The Man Who Owns (Almost) All the Burger Kings Giullermo Perales, the country's biggest Latino franchisee, talks about why he likes to control the market.
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Guillermo Perales, one of the largest restaurant franchisees in the U. S., isn't content to buy one or two locations in a given market. He prefers to own all of them.
His Dallas-based company, Sun Holdings LLC, is doubling in size this year to nearly 400 stores, including 96 Burger Kings that he recently acquired in the Orlando-Daytona market and more than 50 Arby's in Dallas, representing 99 percent and 100 percent of those markets, respectively.
The biggest Latino franchisee in the country and fourth-largest U.S. Burger King franchisee, Perales, 50, who was born in Mexico, also owns 85 percent of the chain's Dallas market and is in the process of remodeling locations in Florida and Texas.
And there's more: Perales owns all of the Popeyes in Dallas – he's that chain's second-largest franchisee -- and 90 percent of the CiCi's restaurants in Houston. His holdings also include 33 Golden Corral restaurants, the company he chose when he opened his first franchise with a Small Business Administration loan in 1997.
Why the interest in snapping up so many locations in the same cities?
"When you have the whole market you can do what you think is the right thing," Perales says. Owning the market allows you to close, move and build stores, and to set uniform pricing and promotions without ruffling the feathers of customers who notice different deals at different locations, or have disagreements with other franchisees, he explains.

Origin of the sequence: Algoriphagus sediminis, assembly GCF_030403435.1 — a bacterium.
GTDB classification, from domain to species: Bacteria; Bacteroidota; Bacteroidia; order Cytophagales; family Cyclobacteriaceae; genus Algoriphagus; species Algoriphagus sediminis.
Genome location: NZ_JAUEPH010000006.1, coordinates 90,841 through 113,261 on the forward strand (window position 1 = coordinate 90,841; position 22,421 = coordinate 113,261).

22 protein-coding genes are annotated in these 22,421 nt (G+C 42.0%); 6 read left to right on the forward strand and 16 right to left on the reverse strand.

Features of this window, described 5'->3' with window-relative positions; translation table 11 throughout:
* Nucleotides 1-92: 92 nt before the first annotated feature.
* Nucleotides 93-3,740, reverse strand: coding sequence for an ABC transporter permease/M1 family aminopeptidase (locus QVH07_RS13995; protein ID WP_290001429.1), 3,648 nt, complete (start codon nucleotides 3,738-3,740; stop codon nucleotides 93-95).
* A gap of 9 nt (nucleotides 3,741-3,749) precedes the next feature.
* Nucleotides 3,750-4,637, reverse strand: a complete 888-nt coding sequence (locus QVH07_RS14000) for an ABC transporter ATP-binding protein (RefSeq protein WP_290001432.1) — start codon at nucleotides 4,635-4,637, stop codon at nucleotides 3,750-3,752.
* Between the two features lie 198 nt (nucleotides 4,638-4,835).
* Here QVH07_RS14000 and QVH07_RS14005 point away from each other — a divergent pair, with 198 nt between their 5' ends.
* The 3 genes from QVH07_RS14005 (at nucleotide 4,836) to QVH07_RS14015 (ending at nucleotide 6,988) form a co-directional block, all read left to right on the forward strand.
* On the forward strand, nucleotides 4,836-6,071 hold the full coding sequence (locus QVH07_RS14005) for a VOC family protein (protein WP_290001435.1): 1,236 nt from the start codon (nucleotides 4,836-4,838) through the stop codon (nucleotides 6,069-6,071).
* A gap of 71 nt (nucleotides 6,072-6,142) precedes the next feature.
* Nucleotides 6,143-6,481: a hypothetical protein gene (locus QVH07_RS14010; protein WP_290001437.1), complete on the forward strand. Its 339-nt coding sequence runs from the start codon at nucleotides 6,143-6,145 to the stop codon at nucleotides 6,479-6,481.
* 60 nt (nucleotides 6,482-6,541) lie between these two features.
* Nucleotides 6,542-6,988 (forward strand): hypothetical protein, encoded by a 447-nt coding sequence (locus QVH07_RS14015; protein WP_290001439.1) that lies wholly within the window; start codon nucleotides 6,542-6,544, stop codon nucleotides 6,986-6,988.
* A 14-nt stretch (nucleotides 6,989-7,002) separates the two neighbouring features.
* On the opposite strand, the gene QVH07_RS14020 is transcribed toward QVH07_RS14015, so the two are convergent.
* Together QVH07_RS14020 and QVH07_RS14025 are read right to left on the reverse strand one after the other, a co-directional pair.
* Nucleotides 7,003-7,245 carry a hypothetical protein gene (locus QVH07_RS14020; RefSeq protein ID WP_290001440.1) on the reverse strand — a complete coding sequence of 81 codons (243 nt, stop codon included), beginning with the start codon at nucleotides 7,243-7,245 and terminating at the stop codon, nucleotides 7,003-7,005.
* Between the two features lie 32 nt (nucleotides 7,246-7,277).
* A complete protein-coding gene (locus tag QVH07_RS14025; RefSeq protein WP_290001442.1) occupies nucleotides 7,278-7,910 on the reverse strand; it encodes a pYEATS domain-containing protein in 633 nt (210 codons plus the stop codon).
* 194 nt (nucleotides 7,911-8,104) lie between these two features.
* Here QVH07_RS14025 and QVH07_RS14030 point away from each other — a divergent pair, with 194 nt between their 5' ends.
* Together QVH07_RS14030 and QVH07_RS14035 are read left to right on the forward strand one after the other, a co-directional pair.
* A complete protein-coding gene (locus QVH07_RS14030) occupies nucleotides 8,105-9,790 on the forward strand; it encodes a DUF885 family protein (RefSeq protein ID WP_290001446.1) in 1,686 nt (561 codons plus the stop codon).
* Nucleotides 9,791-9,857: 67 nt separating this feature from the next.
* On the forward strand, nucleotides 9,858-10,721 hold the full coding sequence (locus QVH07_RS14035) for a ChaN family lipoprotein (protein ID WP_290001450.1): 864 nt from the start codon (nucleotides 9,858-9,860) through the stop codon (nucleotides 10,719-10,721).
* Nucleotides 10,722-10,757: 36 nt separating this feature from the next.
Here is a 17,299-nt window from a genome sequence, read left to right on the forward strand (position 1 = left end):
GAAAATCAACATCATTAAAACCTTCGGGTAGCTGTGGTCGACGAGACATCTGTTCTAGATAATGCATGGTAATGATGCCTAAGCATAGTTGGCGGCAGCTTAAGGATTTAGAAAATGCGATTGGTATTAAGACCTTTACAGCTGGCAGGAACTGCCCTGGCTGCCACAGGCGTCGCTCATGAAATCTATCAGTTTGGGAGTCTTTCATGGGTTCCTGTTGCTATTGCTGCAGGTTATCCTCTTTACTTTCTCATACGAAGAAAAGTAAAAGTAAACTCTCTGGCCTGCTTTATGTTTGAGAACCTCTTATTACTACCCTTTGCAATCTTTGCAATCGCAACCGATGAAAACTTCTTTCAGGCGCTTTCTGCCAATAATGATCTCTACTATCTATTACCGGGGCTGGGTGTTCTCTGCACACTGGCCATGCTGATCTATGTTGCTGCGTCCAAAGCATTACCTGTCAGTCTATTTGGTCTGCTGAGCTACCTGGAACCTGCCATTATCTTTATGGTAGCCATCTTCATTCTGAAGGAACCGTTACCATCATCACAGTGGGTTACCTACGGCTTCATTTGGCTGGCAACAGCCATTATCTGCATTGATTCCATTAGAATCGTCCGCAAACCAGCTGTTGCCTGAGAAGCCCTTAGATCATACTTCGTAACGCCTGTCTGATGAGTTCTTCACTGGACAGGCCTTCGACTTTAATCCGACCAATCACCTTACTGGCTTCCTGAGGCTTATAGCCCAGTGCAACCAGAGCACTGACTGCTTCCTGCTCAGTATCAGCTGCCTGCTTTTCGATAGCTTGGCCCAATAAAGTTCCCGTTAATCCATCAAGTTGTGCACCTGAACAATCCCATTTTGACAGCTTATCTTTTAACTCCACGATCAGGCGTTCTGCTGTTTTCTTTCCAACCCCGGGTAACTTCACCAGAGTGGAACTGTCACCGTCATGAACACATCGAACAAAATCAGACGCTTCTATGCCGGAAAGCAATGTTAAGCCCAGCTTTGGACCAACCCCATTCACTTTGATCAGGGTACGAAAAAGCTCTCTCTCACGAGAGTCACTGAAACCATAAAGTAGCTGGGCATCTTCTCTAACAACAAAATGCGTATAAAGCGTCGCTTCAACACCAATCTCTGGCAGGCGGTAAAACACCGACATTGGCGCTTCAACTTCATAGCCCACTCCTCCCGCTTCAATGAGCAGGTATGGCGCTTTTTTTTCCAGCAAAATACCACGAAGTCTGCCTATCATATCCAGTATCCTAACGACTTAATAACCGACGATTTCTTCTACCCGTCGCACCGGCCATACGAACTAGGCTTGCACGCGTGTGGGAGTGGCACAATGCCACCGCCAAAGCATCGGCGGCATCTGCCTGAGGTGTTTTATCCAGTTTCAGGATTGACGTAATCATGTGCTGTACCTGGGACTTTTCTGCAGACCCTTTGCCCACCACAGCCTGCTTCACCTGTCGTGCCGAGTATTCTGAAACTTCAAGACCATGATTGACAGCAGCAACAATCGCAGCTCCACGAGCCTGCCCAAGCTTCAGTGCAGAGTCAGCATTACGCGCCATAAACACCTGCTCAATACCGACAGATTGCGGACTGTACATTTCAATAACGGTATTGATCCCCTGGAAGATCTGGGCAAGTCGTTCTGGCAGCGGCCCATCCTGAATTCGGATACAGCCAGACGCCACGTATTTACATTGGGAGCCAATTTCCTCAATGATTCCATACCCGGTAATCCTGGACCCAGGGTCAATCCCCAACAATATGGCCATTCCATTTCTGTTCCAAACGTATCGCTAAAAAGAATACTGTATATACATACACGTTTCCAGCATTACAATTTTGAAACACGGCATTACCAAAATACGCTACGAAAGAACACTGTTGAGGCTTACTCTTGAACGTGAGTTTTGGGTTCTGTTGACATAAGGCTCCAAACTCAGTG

"It's only one price, one promotion, one message," Perales says.
The International Franchise Association suggests it's not exactly typical for one franchisee to control an entire metropolitan area, although it varies widely by system and market size. Other major fast-food companies where a single franchisee dominates at least one market include Church's Chicken and Domino's Pizza, according to IFA spokesman Matthew Haller.
Burger King, which recently went public and is going through a refranchising phase, is looking to franchisees like Perales who have strong operations and understand the business, Haller says. McDonald's markets, he says, tend to be fragmented, with each franchisee owning a few stores.
Perales says his ownership of entire markets makes it easier for the franchisor. And indeed, some of the chains seem to welcome the arrangement. When he acquired the Burger King stores in Orlando, the chain issued a statement that Perales' "keen business sense and operational know-how" had already been instrumental to a "successful turn-around for us in the Dallas market."
While he's not currently shopping, Perales says he is "always looking for new opportunities" to control a market. And he may concentrate further on his core markets in Texas and Florida by selling Sun Holdings' stores in other states. (A report in Restaurant Finance Monitor says he plans to sell some Golden Corral sites.)
Perales, president of the International Hispanic Franchisee Association, has advice for smaller franchisees, whom he encourages to be open-minded. Listen to the opinions of the brand and other franchisees and don't assume you know everything right away, he said. Find lenders to help you grow, he says, and sooner or later you'll own the whole market.